Check Our Incredible Black History Month Exhibition

You are invited to experience Black History Month at Daniels Spectrum with a group art exhibition that explores past, present and future narratives of black consciousness in the African Diaspora through painting, photography, graphic arts, sculptures, audio and video works. We’re excited to present the show Through Generations for the month of February, featuring five local contemporary artists: Ato Seitu, Ella Cooper, Georgia Fullerton, Komi Olaf, and Mark “Kurupt” Stoddart. It also includes a collaborative display by the ZimArt’s Rice Lake Gallery and Zimbuktu Sculptures – Public Art Consultants, and a special installation brought to you by the Art Gallery of Ontario.


A Jean-Michel Basquiat interactive installation, brought to you by the Art Gallery of Ontario and Daniels Spectrum.  One of the most acclaimed artists of our time, Basquiat was born in Brooklyn New York in 1960 to a Haitian father and mother of Puerto Rican descent.

Explore his art.  Create your own Basquiat inspired art card and become part of a city-wide art project – Now’s the Time for Basquiat.

Don’t miss our free opening reception on Wednesday, February 4 from 7 to 11 PM.

For exhibition open times, check our Hallway Galleries page.

Welcome, Class of 2015!

Welcome to the Ada Slaight Youth Arts Mentorship Program, Class of 2015! We’re happy to say that we’ve just selected our participants for this year’s program and will be sharing more news as our schedule of workshops, shows, group projects and mentoring continues. We’re excited to see what they do in the program. If it’s anything like last year, it will be sensational. Check this recap for a backstage look at ASYAMP in 2014!

Introducing our Interim Curator

Ashley McKenzie-Barnes is our new Interim Curator at Daniels Spectrum, and we’d like to offer her a warm welcome!

Ashley comes to us from The Remix Project as the Creative Arts Program Leader, and Manifesto as the Visual Art Director for the annual Manifesto Festival of Community & Culture. She’s also a practiced graphic designer with tons of experience under her belt. But her portfolio doesn’t stop there; she’s also a volunteer director of CARFAC (Canadian Artists Representation).

Ashley will be working part-time at Daniels Spectrum for the next few months, focusing her efforts on the upcoming Black History Month exhibition (save the date: opening night is Feb 4!), the Feminist Art Conference exhibit and the Scotiabank CONTACT Photography Festival.

Meet Benjamin Jovero: Janitor by Trade, Artist by Passion

Exhibition at Daniels Spectrum, Project 2ron2, runs Dec 15 – Jan 25

On first glance, Benjamin Jovero’s sketches appear to be an ode to celebrity – deftly capturing the features and expressions of stars such as John Lennon and Bob Marley, but as I wandered through the gallery considering his selection of subjects, a theme became apparent. Each person portrayed in Jovero’s work has spoken out against poverty or for the environment, or has shown support for the arts or the LGBTQ community. These are Jovero’s “seraphs”.

Despite what many would consider a life of hardship, Jovero’s message could only be described as one of hope. He finds his inspiration from those who make a difference, who lend their voice and their celebrity to help the many causes that are dear to his heart. They aren’t all famous in the traditional sense, but to Jovero they are all stars. Among the portrayals of Jovero’s “angels of the highest order,” you’ll see Bono alongside the leaders at the Christian Resource Centre (CRC) and David Suzuki along with past resident of the Toronto Arts Council, Karen Tisch.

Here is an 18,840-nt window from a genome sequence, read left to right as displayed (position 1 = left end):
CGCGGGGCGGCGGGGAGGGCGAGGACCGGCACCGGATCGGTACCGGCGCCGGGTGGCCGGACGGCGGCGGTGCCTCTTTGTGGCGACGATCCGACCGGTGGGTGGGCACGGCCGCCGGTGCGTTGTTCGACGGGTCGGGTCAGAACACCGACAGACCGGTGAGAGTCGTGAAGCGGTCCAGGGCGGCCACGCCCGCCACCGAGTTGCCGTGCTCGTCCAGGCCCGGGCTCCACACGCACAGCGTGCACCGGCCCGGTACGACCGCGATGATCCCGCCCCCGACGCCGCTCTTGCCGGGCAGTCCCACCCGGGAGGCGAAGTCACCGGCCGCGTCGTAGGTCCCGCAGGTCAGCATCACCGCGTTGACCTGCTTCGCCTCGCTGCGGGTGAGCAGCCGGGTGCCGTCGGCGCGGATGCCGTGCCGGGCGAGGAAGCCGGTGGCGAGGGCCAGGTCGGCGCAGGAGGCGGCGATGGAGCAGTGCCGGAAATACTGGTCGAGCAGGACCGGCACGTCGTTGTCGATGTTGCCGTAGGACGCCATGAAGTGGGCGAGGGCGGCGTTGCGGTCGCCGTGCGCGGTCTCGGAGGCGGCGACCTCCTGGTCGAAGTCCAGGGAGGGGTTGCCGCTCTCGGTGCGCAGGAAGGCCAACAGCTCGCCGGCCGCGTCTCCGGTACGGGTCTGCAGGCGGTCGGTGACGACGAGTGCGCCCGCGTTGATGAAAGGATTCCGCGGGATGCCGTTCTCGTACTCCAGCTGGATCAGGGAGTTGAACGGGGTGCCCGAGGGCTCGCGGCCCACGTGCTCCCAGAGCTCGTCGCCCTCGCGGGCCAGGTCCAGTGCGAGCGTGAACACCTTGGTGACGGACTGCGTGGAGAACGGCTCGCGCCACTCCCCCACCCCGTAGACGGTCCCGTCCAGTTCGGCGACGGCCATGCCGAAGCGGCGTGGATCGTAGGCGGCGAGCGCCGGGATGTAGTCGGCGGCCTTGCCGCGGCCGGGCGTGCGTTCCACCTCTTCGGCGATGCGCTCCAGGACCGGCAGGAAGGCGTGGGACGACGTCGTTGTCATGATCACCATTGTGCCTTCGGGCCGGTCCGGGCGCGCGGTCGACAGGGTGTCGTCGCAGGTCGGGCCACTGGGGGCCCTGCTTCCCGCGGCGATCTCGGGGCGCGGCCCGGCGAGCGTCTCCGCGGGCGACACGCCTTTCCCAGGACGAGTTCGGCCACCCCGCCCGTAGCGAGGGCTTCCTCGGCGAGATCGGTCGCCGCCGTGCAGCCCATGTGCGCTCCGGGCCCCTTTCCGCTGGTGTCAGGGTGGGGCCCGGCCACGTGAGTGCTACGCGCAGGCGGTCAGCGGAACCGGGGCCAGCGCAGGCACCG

Sketches by Benjamin Jovero whose exhibition, Project 2ron2, runs Dec 15 – Jan 25

Jovero touched down in Toronto in 2008 after a decade in New York City and a life-time away from his roots in the Philippines. He found his home in Regent Park getting by as a janitor and later finding a home at 40 Oaks, an innovative affordable housing project of the CRC.

His custodial work provides materials and sometimes inspiration for his art. The second part of his exhibition is a kaleidoscope of colours and juxtaposed images on canvases of reclaimed particle board from the backs of disposed office furniture. The paintings, which represent his feelings about his background in the revolutionary movement in the Philippines, depict shadows of guns overlaid with Jovero’s symbols of peace, the emblems of the Red Cross, maple leaves and the oak leaf of the CRC.

He certainly has embraced his new identity as a Canadian. He speaks passionately about his local heroes and as I peruse the raw artwork he plays me ethereal Aboriginal music on a hand-made flute.

Jovero playing Aboriginal music on his hand-made flute.

When asked what his hopes are for this exhibition, Jovero says he would love for those depicted to come and see their own portraits. “They help (the arts and community), that’s the bottom line,” he says, “and for that I salute them.”

This is Jovero’s first exhibition. It will be free and open to the public at Daniels Spectrum in the 2nd floor Hallway Galleries from Dec. 15 – Jan 25.

Visit for hours and to learn about other upcoming exhibitions

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